Introductory Remarks

1. International Legal Instruments Concerning Family Law and Child Protection. The Role of the Council of Europe.

During the last twenty years international organisms have been playing an increasingly relevant role in the field of family law. Among these bodies, the Council of Europe has paid special attention to the need for reformation of legal remedies aiming to assure a better protection of children, drawing up a great number of international instruments-conventions as well as recommendations-on this subject. The main result of the large work which has been done in Strasbourg is represented by four conventions specifically devoted to children, as well as several recommendations of the Committee of Ministers of the Council of Europe concerning the fields of family law and children's rights.

Other international bodies, such as the United Nations, the European Union, or the Hague Conference on Private International Law, have largely contributed to the drawing up of international rules and standards, which have been accepted by many states of the world (1).

As far as Council of Europe is concerned, I will now only mention the titles of the four Conventions, which will be explained later on in my report. They are:

Two other general instruments elaborated by the Council of Europe, though not specifically devoted to family law, are of great importance in this field. I'm referring to the European Convention on Human Rights and to the European Social Charter.

The European Convention on Human Rights (Rome, 4 November 1951), together with 10 additional protocols, protects fundamental rights and freedoms and sets up a mechanism capable of guaranteeing their respect. Only Article 5, paragraph 2, letter d (detention of a minor by lawful order for the purpose of educational supervision or his lawful detention for the purpose of bringing him before the competent legal authority) and Article 6 (exception to publicity of trial in the interest of juveniles) make an explicit reference to minors, but undoubtedly the whole convention protects children as well as adults. Article 1 provides that the rights and freedom set forth in the Convention are guaranteed to 'everyone.' The main rights set forth in the Convention are:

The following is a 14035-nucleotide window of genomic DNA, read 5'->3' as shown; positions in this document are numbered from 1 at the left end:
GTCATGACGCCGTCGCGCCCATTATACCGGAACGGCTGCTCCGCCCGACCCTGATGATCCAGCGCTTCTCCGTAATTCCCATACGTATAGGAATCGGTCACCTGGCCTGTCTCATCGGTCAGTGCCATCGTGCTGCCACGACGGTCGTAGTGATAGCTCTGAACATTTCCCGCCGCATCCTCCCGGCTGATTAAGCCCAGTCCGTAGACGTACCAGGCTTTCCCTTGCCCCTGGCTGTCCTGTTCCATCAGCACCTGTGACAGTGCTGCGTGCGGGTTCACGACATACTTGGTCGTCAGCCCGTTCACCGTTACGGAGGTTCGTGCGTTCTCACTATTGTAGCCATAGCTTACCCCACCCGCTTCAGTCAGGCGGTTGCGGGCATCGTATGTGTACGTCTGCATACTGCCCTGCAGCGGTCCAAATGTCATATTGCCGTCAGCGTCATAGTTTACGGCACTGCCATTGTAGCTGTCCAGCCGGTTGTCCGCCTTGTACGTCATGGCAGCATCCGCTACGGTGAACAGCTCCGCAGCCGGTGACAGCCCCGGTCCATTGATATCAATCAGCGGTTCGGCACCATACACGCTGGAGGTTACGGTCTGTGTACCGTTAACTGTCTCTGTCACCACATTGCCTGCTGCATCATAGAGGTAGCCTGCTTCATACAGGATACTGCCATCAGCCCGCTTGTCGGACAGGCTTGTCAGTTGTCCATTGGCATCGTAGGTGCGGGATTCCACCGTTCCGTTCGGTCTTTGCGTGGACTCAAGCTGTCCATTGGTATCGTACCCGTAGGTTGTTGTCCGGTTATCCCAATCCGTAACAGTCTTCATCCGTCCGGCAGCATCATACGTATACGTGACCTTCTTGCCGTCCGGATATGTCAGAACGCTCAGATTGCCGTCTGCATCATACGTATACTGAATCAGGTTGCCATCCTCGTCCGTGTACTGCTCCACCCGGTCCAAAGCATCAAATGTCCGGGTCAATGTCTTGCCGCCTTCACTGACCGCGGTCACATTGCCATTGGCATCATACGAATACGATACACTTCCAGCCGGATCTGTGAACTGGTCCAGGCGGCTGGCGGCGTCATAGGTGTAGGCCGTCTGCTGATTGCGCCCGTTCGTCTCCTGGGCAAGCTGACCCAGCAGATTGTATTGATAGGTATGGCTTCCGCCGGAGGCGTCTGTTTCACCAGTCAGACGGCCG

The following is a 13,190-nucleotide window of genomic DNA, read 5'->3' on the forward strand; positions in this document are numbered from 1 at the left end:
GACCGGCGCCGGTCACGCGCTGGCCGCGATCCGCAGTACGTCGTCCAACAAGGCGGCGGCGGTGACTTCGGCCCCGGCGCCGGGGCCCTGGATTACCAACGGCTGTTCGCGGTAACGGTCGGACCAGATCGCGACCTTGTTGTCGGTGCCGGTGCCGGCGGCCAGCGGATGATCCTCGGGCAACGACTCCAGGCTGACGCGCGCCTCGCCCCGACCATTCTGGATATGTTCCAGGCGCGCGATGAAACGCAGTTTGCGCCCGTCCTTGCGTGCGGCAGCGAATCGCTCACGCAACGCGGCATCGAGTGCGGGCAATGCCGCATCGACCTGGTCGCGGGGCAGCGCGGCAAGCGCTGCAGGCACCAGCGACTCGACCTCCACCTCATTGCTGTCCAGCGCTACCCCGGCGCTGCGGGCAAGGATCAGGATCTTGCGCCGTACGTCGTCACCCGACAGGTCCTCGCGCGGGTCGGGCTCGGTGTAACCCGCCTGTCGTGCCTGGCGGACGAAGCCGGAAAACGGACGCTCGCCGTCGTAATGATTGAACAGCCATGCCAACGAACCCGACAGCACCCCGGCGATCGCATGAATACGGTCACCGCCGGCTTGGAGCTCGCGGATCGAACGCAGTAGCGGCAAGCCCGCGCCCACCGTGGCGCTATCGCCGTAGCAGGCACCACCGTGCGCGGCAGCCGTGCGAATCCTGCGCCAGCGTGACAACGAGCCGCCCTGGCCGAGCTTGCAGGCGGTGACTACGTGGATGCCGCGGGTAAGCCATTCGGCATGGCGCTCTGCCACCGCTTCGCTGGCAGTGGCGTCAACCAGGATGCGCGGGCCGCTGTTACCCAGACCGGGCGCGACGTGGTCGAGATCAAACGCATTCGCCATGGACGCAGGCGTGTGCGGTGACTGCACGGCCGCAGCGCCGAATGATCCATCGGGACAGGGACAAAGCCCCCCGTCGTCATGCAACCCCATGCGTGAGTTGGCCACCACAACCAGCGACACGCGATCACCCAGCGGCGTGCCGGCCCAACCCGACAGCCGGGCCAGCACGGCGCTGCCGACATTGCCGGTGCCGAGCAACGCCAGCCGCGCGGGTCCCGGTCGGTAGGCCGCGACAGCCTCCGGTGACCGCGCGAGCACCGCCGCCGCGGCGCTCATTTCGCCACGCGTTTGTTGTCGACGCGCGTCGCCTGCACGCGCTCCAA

The European Social Charter (Turin, 18 October 1961) is a synthesis of the social objectives, which member States should follow. The Charter contains numerous Articles, which provide for social protection for family and minors. In particular: Article 7 provides the right of children (minors who have not attained the age of 15) and young persons (minors aged between 15 and 18) to protection and fixes at 15 years the minimum age for working, lowering this limit in case of 'light' works and providing for a higher minimum age for dangerous or unhealthy works; it forbids any work for children who have not attained the age of 18, with the exceptions provided for by national legislation. Worth mentioning are also Article 16 (the right of the family to social, legal and economic protection) and Article 17 (the right of mothers and children to social and economic protection) (3).

As what concerns Council of Europe's recommendations (4), they are quite numerous and important and concern different fields.

Two of them are specifically devoted to nationality of children and of spouses in order to ensure equality between husband and wife in acquiring the nationality of the other spouse and in transmitting their nationality to the children (5). Other two recommendations deal with the protection of children against ill-treatment and violence, the first having specific reference to the social environment of the child and the second to the familiar one (6). Some recommendations have a procedural content (7), while another group of recommendations concerning civil law deserves more attention as they lay down substantive principles applying both to children and spouses. They are:

The main principles deriving from these instruments are the following:  
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Section (b) --->